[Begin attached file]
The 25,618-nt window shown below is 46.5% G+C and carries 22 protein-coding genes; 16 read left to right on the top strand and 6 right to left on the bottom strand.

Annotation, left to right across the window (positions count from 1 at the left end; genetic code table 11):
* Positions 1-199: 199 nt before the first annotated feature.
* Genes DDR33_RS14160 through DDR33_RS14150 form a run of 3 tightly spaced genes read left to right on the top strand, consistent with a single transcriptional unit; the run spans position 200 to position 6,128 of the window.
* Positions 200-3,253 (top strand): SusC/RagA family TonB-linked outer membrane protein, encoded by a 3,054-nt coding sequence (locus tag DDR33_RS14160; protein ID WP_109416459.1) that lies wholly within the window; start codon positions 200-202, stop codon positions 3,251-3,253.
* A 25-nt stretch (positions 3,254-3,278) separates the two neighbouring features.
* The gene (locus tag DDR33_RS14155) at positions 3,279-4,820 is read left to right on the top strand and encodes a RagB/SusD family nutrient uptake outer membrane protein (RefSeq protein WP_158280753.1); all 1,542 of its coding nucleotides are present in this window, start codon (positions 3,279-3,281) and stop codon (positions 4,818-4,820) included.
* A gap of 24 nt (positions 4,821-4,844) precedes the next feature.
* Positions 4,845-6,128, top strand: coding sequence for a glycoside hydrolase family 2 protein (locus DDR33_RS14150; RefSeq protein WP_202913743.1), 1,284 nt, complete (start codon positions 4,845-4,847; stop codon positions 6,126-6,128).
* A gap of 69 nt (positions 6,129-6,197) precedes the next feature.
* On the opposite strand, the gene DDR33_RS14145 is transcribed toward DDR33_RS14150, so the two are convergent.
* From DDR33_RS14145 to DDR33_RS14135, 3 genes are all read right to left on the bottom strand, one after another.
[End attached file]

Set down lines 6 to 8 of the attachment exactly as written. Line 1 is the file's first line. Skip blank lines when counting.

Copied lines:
* A 25-nt stretch (positions 3,254-3,278) separates the two neighbouring features.
* The gene (locus tag DDR33_RS14155) at positions 3,279-4,820 is read left to right on the top strand and encodes a RagB/SusD family nutrient uptake outer membrane protein (RefSeq protein WP_158280753.1); all 1,542 of its coding nucleotides are present in this window, start codon (positions 3,279-3,281) and stop codon (positions 4,818-4,820) included.
* A gap of 24 nt (positions 4,821-4,844) precedes the next feature.